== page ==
Graduation rates in Schenectady County might be higher in suburban school districts than in the city, but for the Northeast Parent & Child Society it doesn’t matter where a student might fall out of the educational system.
For several years Northeast has developed its footprint in the City of Schenectady, but around a year-and-a-half ago it began to shift its focus to the towns and villages within the county. That mission has proven itself to provide new challenges and new opportunities for the nonprofit.
“We had in the past focused on the city,” Eugene White, spokesman for Northeast, said. “Since 2006, we’ve done intensive programs in the city and we’ve served hundreds upon hundreds of young adults in the city.”
The organization operates several different services and programs, such as YouthBuild program allowing young adults to earn a GED while getting paid to build affordable housing, and Energy Corps, which teaches homeowners about energy efficiency upgrades.
Sixty-seven people outside of the city now receive career development services. The greatest need remains within the city, but the organization is hoping to connect more young adults. Anyone from 16 to 24 can obtain career services.
“What we had done has been so successful we thought, let’s expand those services to reach more young adults in need,” White said.
Alisha Russo, career services manager for Northeast, said once the organization moved to its new downtown location on Franklin Street, it began to actively look outside the city. At Northeast’s former facility, White said the space limited how many people could be served.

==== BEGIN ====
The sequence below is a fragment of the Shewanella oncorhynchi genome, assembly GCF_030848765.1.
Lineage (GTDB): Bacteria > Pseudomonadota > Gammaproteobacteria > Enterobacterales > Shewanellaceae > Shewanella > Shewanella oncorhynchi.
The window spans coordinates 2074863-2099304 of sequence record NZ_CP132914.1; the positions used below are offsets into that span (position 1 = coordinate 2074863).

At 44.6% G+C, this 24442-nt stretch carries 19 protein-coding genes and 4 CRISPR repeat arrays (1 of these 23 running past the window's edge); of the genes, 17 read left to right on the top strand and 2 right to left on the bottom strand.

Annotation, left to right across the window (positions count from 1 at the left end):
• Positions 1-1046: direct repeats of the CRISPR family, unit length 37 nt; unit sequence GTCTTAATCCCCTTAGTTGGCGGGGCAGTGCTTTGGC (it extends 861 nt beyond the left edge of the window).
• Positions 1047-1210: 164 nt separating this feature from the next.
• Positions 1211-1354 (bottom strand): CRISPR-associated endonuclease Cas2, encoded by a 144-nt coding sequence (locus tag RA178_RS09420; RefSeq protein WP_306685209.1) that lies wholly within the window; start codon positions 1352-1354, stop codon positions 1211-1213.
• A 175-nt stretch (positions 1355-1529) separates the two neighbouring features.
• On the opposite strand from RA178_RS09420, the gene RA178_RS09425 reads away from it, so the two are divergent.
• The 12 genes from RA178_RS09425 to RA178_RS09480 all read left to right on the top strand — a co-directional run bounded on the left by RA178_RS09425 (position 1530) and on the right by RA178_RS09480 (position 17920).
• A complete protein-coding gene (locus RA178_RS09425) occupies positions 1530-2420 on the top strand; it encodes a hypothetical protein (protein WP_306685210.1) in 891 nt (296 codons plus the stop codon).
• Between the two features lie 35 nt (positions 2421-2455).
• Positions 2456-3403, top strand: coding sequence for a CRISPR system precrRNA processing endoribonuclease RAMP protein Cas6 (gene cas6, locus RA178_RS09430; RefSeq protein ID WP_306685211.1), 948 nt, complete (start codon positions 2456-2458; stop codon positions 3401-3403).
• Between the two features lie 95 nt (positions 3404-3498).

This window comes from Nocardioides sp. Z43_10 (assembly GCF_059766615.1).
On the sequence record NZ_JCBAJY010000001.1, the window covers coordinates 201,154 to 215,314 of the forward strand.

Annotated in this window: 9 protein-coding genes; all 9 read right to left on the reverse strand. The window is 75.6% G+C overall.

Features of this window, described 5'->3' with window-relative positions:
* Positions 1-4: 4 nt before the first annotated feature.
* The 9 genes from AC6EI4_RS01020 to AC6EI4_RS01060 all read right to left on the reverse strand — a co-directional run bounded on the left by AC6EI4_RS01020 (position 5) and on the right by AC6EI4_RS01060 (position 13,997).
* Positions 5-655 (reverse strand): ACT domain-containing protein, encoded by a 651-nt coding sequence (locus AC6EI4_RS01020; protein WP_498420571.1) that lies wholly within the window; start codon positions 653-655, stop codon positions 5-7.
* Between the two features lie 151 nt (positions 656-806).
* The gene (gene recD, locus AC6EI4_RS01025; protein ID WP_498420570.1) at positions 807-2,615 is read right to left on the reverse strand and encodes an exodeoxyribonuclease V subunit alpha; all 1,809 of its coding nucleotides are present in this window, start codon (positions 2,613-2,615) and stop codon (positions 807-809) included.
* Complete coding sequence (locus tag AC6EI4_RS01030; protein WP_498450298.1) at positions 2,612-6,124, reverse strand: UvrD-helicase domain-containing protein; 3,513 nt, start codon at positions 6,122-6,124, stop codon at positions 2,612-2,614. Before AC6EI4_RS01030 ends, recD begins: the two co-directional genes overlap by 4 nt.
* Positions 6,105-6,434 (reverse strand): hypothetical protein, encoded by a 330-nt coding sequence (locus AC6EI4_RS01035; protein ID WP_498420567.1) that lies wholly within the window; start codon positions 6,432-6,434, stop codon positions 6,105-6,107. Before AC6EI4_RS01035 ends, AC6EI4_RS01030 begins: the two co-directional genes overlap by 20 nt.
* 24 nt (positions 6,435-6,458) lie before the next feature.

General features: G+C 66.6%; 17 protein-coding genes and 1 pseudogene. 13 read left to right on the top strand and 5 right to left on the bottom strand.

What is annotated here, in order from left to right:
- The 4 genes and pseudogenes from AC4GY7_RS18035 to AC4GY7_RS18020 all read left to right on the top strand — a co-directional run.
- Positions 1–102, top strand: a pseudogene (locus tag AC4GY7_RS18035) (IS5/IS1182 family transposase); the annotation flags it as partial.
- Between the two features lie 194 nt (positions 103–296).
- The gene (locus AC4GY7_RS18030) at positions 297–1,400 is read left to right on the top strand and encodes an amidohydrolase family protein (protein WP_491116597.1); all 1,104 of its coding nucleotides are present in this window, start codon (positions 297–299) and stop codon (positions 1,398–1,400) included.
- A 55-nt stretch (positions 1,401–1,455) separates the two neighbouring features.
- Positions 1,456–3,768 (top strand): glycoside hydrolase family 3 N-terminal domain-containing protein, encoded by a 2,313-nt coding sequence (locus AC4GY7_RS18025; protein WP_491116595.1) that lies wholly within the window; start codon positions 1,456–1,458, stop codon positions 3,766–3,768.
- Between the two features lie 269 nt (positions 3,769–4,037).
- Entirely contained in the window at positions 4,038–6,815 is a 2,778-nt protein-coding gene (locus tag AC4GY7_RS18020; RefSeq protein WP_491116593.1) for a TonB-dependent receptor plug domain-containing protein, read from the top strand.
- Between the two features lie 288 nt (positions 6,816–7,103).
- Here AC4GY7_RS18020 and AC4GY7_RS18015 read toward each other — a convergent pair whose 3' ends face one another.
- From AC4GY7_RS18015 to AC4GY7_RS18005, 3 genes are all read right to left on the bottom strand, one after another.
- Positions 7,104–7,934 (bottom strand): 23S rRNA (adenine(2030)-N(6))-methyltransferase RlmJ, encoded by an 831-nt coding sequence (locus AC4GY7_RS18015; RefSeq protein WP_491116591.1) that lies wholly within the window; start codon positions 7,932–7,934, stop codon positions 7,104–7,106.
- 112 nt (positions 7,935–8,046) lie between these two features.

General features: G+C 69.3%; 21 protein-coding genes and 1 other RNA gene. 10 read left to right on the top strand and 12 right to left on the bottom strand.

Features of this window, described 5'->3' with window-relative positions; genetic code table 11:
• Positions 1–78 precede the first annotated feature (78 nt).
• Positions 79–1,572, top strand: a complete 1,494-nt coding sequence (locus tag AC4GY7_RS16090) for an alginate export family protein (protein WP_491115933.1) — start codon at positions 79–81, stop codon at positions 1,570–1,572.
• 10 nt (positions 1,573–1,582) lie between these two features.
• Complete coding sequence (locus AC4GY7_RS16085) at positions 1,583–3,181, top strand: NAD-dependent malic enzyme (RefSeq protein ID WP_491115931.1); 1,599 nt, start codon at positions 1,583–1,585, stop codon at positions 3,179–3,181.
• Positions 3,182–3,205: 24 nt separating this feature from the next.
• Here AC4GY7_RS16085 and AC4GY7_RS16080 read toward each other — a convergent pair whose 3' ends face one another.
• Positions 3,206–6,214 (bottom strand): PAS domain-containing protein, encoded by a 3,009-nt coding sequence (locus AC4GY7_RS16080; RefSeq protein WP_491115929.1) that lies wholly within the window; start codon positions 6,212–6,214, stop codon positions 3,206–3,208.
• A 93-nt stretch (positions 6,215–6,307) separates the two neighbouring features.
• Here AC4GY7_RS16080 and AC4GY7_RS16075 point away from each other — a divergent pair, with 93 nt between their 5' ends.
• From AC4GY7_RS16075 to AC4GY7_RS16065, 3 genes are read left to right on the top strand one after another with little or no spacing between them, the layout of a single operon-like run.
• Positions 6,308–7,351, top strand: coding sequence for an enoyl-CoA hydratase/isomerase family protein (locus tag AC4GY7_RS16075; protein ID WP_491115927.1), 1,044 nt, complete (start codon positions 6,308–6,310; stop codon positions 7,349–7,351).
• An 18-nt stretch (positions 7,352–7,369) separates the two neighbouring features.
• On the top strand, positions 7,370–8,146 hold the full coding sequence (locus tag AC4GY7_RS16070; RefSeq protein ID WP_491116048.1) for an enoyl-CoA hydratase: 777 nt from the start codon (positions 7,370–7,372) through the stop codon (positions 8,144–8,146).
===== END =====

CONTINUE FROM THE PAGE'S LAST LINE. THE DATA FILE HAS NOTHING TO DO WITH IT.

“Now, with a centralized location in downtown Schenectady, it is a little easier to recruit young people to a place they may be already familiar with,” Russo said.
White said it is also useful to be part of the “growing area” in downtown Schenectady.
One challenge in reaching out to people in the towns and villages is transportation, Russo said. Unlike in the city, there aren’t many bus stops and many suburban residents have never ridden a bus.
“Typically, people who are coming from the outside areas are not really bus goers necessarily, so I think transportation is one of our biggest hurdles,” she said.
White said serving the post-high school demographic is also difficult, because there is not a “central gathering place” to find such people. Russo added trying to reach people who aren’t engaged and need services is difficult, since they aren’t engaged.
“We are trying to reach people in their individual homes or in their small peer and social (groups),” White said.
Recently, Northeast started to serve people even younger and now reaches out to 16-year-olds. This allowed them to go into schools and offer services to students.
Russo said there are fewer students to reach in districts like Niskayuna, where college attendance and graduation rates are “huge.” Most of those students already have a plan for after high school, she said.
Northeast has struggled to make connections in Niskayuna and Scotia-Glenville schools, but the organization is making inroads in Schalmont and Mohonasen.
The organization is also trying to increase name recognition through attendance at community events like the harvest festival in Scotia. This still hasn’t results in much recruitment.
“We have to figure out how to reach them better, whether it is through their peers … or community outreach,” White said. “There is no perfect formula.”
Once people come through the door, they generally find the programming to be helpful. Those graduates, White said, are key to growing the programming.
“The way we built the YouthBuild program in the city was by graduates becoming our best advocates,” he said. “Young adults, they listen to their peers more so than anything else we might do.”
To find out more information about Northeast Parents & Child Society’s programs and services, visit neparentchild.org. Russo said no one has been turned away before, even if they fell above its income guidelines.
“If you need help, you will get help in this building,” White said.